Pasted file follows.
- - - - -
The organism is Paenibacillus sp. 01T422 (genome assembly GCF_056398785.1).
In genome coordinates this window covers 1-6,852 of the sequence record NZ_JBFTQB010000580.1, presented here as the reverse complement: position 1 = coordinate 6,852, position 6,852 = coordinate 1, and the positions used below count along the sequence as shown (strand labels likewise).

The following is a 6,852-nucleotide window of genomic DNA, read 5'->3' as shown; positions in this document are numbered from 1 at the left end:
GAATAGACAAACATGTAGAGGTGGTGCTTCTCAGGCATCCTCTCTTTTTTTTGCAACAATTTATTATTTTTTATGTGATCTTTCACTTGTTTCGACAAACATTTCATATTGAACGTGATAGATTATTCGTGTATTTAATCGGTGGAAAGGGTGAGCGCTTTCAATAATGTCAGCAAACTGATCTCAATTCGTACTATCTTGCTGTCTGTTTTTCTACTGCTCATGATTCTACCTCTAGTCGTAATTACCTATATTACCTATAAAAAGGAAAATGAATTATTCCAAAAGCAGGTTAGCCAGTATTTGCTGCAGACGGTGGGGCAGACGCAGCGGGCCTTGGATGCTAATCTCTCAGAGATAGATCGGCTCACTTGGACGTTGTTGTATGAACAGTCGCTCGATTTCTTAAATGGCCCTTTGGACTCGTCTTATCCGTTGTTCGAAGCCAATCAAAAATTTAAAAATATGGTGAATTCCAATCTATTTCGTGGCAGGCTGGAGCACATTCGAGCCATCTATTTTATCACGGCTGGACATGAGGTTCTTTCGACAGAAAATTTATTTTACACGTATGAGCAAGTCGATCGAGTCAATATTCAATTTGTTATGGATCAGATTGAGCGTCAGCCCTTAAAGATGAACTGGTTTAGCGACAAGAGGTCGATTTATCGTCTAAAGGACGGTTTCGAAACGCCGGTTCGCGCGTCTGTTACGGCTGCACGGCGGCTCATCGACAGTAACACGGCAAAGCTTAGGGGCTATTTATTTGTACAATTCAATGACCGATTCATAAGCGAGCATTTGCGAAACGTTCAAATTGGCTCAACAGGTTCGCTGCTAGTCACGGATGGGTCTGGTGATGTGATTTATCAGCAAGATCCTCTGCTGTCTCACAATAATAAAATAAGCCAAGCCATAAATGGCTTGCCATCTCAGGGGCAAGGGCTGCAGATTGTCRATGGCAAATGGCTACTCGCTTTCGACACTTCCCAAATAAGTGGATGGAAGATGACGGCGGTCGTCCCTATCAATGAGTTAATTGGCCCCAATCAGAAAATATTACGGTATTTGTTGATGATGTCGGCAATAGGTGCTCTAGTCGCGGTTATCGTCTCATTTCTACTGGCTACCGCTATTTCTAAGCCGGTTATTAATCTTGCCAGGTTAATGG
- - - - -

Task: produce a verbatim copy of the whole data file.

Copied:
The organism is Paenibacillus sp. 01T422 (genome assembly GCF_056398785.1).
In genome coordinates this window covers 1-6,852 of the sequence record NZ_JBFTQB010000580.1, presented here as the reverse complement: position 1 = coordinate 6,852, position 6,852 = coordinate 1, and the positions used below count along the sequence as shown (strand labels likewise).

The following is a 6,852-nucleotide window of genomic DNA, read 5'->3' as shown; positions in this document are numbered from 1 at the left end:
GAATAGACAAACATGTAGAGGTGGTGCTTCTCAGGCATCCTCTCTTTTTTTTGCAACAATTTATTATTTTTTATGTGATCTTTCACTTGTTTCGACAAACATTTCATATTGAACGTGATAGATTATTCGTGTATTTAATCGGTGGAAAGGGTGAGCGCTTTCAATAATGTCAGCAAACTGATCTCAATTCGTACTATCTTGCTGTCTGTTTTTCTACTGCTCATGATTCTACCTCTAGTCGTAATTACCTATATTACCTATAAAAAGGAAAATGAATTATTCCAAAAGCAGGTTAGCCAGTATTTGCTGCAGACGGTGGGGCAGACGCAGCGGGCCTTGGATGCTAATCTCTCAGAGATAGATCGGCTCACTTGGACGTTGTTGTATGAACAGTCGCTCGATTTCTTAAATGGCCCTTTGGACTCGTCTTATCCGTTGTTCGAAGCCAATCAAAAATTTAAAAATATGGTGAATTCCAATCTATTTCGTGGCAGGCTGGAGCACATTCGAGCCATCTATTTTATCACGGCTGGACATGAGGTTCTTTCGACAGAAAATTTATTTTACACGTATGAGCAAGTCGATCGAGTCAATATTCAATTTGTTATGGATCAGATTGAGCGTCAGCCCTTAAAGATGAACTGGTTTAGCGACAAGAGGTCGATTTATCGTCTAAAGGACGGTTTCGAAACGCCGGTTCGCGCGTCTGTTACGGCTGCACGGCGGCTCATCGACAGTAACACGGCAAAGCTTAGGGGCTATTTATTTGTACAATTCAATGACCGATTCATAAGCGAGCATTTGCGAAACGTTCAAATTGGCTCAACAGGTTCGCTGCTAGTCACGGATGGGTCTGGTGATGTGATTTATCAGCAAGATCCTCTGCTGTCTCACAATAATAAAATAAGCCAAGCCATAAATGGCTTGCCATCTCAGGGGCAAGGGCTGCAGATTGTCRATGGCAAATGGCTACTCGCTTTCGACACTTCCCAAATAAGTGGATGGAAGATGACGGCGGTCGTCCCTATCAATGAGTTAATTGGCCCCAATCAGAAAATATTACGGTATTTGTTGATGATGTCGGCAATAGGTGCTCTAGTCGCGGTTATCGTCTCATTTCTACTGGCTACCGCTATTTCTAAGCCGGTTATTAATCTTGCCAGGTTAATGG